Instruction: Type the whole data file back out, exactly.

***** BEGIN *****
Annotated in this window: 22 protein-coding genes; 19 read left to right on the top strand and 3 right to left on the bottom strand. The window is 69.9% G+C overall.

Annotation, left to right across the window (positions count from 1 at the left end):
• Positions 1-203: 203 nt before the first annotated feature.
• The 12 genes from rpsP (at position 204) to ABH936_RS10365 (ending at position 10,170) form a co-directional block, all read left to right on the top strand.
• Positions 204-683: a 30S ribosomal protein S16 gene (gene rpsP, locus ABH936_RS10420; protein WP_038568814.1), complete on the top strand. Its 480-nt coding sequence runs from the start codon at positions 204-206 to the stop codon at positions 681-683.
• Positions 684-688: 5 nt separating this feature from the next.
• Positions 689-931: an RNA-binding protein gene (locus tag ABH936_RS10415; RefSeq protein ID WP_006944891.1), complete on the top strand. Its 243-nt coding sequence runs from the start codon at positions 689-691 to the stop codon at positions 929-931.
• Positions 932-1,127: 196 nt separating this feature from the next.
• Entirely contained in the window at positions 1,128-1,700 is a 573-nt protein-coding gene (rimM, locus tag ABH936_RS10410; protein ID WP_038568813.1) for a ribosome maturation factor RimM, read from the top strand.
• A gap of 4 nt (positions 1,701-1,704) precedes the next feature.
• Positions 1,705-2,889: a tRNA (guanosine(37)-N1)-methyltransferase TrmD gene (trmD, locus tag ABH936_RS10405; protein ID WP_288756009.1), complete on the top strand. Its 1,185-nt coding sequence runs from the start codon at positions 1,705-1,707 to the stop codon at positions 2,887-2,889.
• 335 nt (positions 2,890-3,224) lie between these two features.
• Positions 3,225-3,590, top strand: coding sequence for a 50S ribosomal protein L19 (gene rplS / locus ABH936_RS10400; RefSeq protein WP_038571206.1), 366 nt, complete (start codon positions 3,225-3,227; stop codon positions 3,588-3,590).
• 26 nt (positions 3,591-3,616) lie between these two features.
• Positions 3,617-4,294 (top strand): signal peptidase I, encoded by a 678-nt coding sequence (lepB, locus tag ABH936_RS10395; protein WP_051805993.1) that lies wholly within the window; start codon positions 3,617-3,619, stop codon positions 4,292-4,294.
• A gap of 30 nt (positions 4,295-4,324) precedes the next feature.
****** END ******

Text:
Annotated in this window: 22 protein-coding genes; 19 read left to right on the top strand and 3 right to left on the bottom strand. The window is 69.9% G+C overall.

Annotation, left to right across the window (positions count from 1 at the left end):
• Positions 1-203: 203 nt before the first annotated feature.
• The 12 genes from rpsP (at position 204) to ABH936_RS10365 (ending at position 10,170) form a co-directional block, all read left to right on the top strand.
• Positions 204-683: a 30S ribosomal protein S16 gene (gene rpsP, locus ABH936_RS10420; protein WP_038568814.1), complete on the top strand. Its 480-nt coding sequence runs from the start codon at positions 204-206 to the stop codon at positions 681-683.
• Positions 684-688: 5 nt separating this feature from the next.
• Positions 689-931: an RNA-binding protein gene (locus tag ABH936_RS10415; RefSeq protein ID WP_006944891.1), complete on the top strand. Its 243-nt coding sequence runs from the start codon at positions 689-691 to the stop codon at positions 929-931.
• Positions 932-1,127: 196 nt separating this feature from the next.
• Entirely contained in the window at positions 1,128-1,700 is a 573-nt protein-coding gene (rimM, locus tag ABH936_RS10410; protein ID WP_038568813.1) for a ribosome maturation factor RimM, read from the top strand.
• A gap of 4 nt (positions 1,701-1,704) precedes the next feature.
• Positions 1,705-2,889: a tRNA (guanosine(37)-N1)-methyltransferase TrmD gene (trmD, locus tag ABH936_RS10405; protein ID WP_288756009.1), complete on the top strand. Its 1,185-nt coding sequence runs from the start codon at positions 1,705-1,707 to the stop codon at positions 2,887-2,889.
• 335 nt (positions 2,890-3,224) lie between these two features.
• Positions 3,225-3,590, top strand: coding sequence for a 50S ribosomal protein L19 (gene rplS / locus ABH936_RS10400; RefSeq protein WP_038571206.1), 366 nt, complete (start codon positions 3,225-3,227; stop codon positions 3,588-3,590).
• 26 nt (positions 3,591-3,616) lie between these two features.
• Positions 3,617-4,294 (top strand): signal peptidase I, encoded by a 678-nt coding sequence (lepB, locus tag ABH936_RS10395; protein WP_051805993.1) that lies wholly within the window; start codon positions 3,617-3,619, stop codon positions 4,292-4,294.
• A gap of 30 nt (positions 4,295-4,324) precedes the next feature.